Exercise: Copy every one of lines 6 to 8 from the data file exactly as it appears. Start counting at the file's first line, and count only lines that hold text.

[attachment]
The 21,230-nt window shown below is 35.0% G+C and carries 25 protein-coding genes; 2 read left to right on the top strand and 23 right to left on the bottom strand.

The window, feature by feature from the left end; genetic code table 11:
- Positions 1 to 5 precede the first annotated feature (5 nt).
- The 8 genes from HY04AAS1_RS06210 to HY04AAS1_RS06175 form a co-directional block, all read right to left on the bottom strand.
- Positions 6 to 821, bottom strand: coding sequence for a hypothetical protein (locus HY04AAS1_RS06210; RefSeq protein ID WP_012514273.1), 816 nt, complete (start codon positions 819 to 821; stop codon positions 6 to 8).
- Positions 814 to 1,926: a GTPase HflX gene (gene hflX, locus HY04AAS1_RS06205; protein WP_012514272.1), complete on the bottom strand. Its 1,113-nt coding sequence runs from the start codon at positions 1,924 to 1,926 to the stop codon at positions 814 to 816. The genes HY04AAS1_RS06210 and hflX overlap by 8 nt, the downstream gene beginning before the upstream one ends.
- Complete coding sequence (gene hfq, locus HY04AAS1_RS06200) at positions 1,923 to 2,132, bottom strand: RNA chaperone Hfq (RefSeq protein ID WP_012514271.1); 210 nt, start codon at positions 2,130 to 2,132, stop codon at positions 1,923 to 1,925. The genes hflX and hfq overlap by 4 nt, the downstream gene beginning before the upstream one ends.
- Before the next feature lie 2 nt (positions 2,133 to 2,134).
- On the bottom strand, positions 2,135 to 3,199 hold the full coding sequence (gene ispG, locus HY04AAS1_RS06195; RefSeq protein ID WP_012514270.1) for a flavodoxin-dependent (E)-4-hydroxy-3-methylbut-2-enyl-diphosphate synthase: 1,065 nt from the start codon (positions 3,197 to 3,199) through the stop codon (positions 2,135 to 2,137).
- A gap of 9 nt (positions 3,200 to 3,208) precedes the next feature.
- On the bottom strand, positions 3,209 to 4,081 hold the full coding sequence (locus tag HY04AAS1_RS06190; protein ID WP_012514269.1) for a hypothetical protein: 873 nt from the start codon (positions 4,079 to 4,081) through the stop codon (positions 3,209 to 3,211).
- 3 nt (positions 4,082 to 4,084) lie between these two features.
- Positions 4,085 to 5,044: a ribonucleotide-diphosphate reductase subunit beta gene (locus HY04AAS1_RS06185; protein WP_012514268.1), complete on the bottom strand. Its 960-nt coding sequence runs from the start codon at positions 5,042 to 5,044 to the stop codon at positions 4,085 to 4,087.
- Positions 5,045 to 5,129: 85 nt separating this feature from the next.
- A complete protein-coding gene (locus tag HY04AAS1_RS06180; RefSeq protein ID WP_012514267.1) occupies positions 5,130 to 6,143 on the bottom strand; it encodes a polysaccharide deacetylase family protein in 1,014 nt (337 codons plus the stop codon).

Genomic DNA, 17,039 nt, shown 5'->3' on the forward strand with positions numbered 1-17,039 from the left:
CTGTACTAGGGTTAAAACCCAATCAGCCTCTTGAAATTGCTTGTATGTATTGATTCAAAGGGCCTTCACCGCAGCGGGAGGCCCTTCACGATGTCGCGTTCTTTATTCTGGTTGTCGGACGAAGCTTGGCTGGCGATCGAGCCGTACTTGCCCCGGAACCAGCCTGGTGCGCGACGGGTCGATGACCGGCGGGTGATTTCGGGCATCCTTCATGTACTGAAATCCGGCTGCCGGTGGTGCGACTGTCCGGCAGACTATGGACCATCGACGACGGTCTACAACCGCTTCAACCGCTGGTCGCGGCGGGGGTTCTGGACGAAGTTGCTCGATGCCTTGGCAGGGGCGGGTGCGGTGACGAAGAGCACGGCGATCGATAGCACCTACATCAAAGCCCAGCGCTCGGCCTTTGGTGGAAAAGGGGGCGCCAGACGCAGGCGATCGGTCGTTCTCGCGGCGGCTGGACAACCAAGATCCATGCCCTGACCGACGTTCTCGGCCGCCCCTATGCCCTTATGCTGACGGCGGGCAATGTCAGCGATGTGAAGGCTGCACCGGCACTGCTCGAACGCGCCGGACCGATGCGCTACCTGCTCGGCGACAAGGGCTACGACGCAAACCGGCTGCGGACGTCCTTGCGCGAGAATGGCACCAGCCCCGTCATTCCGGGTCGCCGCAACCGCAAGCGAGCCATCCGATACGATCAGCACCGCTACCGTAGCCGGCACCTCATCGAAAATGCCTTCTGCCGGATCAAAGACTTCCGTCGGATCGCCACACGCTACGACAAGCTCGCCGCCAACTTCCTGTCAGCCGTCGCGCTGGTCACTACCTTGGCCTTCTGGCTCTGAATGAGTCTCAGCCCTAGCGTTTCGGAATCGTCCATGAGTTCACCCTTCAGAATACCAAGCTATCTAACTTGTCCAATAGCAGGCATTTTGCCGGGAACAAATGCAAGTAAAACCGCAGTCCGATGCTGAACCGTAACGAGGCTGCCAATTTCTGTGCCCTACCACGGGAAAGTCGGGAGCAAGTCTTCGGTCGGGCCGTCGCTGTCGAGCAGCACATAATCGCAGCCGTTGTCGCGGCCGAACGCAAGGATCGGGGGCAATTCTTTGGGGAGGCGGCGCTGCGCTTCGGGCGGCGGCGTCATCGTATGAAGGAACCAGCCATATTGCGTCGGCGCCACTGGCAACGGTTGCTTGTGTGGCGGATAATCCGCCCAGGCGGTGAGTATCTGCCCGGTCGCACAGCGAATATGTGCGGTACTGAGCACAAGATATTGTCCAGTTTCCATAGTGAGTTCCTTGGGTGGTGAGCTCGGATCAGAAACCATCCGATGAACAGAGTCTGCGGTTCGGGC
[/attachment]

- Positions 814 to 1,926: a GTPase HflX gene (gene hflX, locus HY04AAS1_RS06205; protein WP_012514272.1), complete on the bottom strand. Its 1,113-nt coding sequence runs from the start codon at positions 1,924 to 1,926 to the stop codon at positions 814 to 816. The genes HY04AAS1_RS06210 and hflX overlap by 8 nt, the downstream gene beginning before the upstream one ends.
- Complete coding sequence (gene hfq, locus HY04AAS1_RS06200) at positions 1,923 to 2,132, bottom strand: RNA chaperone Hfq (RefSeq protein ID WP_012514271.1); 210 nt, start codon at positions 2,130 to 2,132, stop codon at positions 1,923 to 1,925. The genes hflX and hfq overlap by 4 nt, the downstream gene beginning before the upstream one ends.
- Before the next feature lie 2 nt (positions 2,133 to 2,134).